Google Assistant was revealed during the launch of the Pixel and the Pixel XL, and it was nothing but a glorified Google Now with a conversation UI similar to that of Apple’s Siri. You can launch the Google Assistant using the “OK, Google” hotword. It works even when the phone is locked. It was fairly accurate and it understands the context better, but we we didn’t use it much. Moreover, it can’t do some things that Google Now can, for example, identify a music track. Overall, the software on the Pixels is bloat-free, clean, and fast. You also get a promise of fast software updates and security patches with the Pixel and the Pixel XL.
Smoothest Android phones we’ve ever used
Not just the smoothest, the Pixel and the Pixel XL are also the fastest Android phones we have got our hands on. Both devices are powered by the new Snapdragon 821 chipset, although Google has used a lower CPU clock speed, the same as the Snapdragon 820’s. But Google has made special optimizations to the OS that it says won’t be available for other devices, and we don’t remember a single moment when the Pixels lagged or stuttered, at least not in any noticeable manner.
In fact, the Pixels might be the first Android phones that can give the iPhone a run for its money when it comes to software performance. They sometimes feel even faster than the iPhones as Android doesn’t employ as many animations as iOS does, and there’s also a level of consistency to the Pixels’ performance that we haven’t seen on any Android device. Naturally, all the high-end gaming titles work well, and even little things like app installation happen quickly.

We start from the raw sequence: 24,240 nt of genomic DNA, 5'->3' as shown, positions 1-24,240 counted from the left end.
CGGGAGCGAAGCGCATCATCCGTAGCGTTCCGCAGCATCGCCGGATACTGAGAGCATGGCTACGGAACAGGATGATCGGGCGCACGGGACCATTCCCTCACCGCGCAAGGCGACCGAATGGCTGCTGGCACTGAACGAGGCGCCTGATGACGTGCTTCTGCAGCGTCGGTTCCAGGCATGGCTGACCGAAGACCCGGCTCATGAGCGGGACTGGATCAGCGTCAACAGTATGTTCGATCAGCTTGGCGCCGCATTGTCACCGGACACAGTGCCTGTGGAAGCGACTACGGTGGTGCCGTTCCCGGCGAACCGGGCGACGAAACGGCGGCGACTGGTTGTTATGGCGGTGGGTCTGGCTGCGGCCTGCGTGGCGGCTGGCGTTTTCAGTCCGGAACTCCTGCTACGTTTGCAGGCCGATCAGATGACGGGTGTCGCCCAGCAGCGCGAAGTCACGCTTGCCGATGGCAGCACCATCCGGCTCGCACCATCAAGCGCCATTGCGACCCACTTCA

The fingerprint sensor on the Pixels is fast and accurate, although there seems to be a software glitch which would sometimes result in the phones not responding to our fingerprint when the screen was off. It was a rare occurrence, but we hope the bug is fixed with a software update. Google has also added the ability to swipe down on the fingerprint sensor to access the notification shade. This feature is easier to use on the Pixel, though, as the size of the Pixel XL makes it harder for one to reach the fingerprint sensor.
Like the design, the loudspeaker on the Google Pixel and Pixel XL is not as good as we would have liked it to be, since these are such costly devices. The phones have two speaker grilles at the bottom, but only the one on the left works as the speaker. The sound from the loudspeaker is clear as long as you don’t use it at maximum volume, but it’s very easy to cover the speaker with your palm when you’re using the devices in landscape mode. Thankfully, Google has provided capable earphones – they lack definition in the mid-range, but the low (bass) and high (treble) frequencies come out very well.
When it comes to connectivity, the Pixel and Pixel XL perform admirably. 4G coverage was never an issue on Airtel or Jio networks and signal reception was quite strong even in areas where other phones would falter. Wi-Fi performance is as expected, with both 2.4GHz and 5GHz bands being supported. Call quality was also very good. It’s nothing to write home about, but we heard no complaints from people at the other end.
Battery reliably lasts one full day on the Pixel XL